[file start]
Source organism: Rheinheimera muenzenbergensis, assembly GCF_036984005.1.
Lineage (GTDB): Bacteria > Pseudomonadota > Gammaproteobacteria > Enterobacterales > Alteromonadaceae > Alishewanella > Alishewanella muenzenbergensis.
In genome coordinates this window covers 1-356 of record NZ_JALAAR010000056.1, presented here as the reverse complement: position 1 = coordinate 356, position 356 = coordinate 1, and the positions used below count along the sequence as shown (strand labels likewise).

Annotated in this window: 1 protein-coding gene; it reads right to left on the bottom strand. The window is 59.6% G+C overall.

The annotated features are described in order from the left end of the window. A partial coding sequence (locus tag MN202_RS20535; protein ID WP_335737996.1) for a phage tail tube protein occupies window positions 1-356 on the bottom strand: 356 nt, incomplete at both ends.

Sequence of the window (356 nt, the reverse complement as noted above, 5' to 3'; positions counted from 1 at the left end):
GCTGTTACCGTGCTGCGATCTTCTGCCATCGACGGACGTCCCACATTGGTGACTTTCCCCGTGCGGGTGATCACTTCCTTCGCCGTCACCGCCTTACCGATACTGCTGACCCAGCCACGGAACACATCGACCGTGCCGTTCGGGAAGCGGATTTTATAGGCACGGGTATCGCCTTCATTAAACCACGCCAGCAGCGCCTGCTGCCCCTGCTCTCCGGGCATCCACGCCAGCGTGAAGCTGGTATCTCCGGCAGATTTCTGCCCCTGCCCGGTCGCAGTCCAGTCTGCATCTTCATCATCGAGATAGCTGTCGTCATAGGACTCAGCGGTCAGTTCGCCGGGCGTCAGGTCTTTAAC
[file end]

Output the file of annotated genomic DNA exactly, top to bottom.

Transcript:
Source organism: Rheinheimera muenzenbergensis, assembly GCF_036984005.1.
Lineage (GTDB): Bacteria > Pseudomonadota > Gammaproteobacteria > Enterobacterales > Alteromonadaceae > Alishewanella > Alishewanella muenzenbergensis.
In genome coordinates this window covers 1-356 of record NZ_JALAAR010000056.1, presented here as the reverse complement: position 1 = coordinate 356, position 356 = coordinate 1, and the positions used below count along the sequence as shown (strand labels likewise).

Annotated in this window: 1 protein-coding gene; it reads right to left on the bottom strand. The window is 59.6% G+C overall.

The annotated features are described in order from the left end of the window. A partial coding sequence (locus tag MN202_RS20535; protein ID WP_335737996.1) for a phage tail tube protein occupies window positions 1-356 on the bottom strand: 356 nt, incomplete at both ends.

Sequence of the window (356 nt, the reverse complement as noted above, 5' to 3'; positions counted from 1 at the left end):
GCTGTTACCGTGCTGCGATCTTCTGCCATCGACGGACGTCCCACATTGGTGACTTTCCCCGTGCGGGTGATCACTTCCTTCGCCGTCACCGCCTTACCGATACTGCTGACCCAGCCACGGAACACATCGACCGTGCCGTTCGGGAAGCGGATTTTATAGGCACGGGTATCGCCTTCATTAAACCACGCCAGCAGCGCCTGCTGCCCCTGCTCTCCGGGCATCCACGCCAGCGTGAAGCTGGTATCTCCGGCAGATTTCTGCCCCTGCCCGGTCGCAGTCCAGTCTGCATCTTCATCATCGAGATAGCTGTCGTCATAGGACTCAGCGGTCAGTTCGCCGGGCGTCAGGTCTTTAAC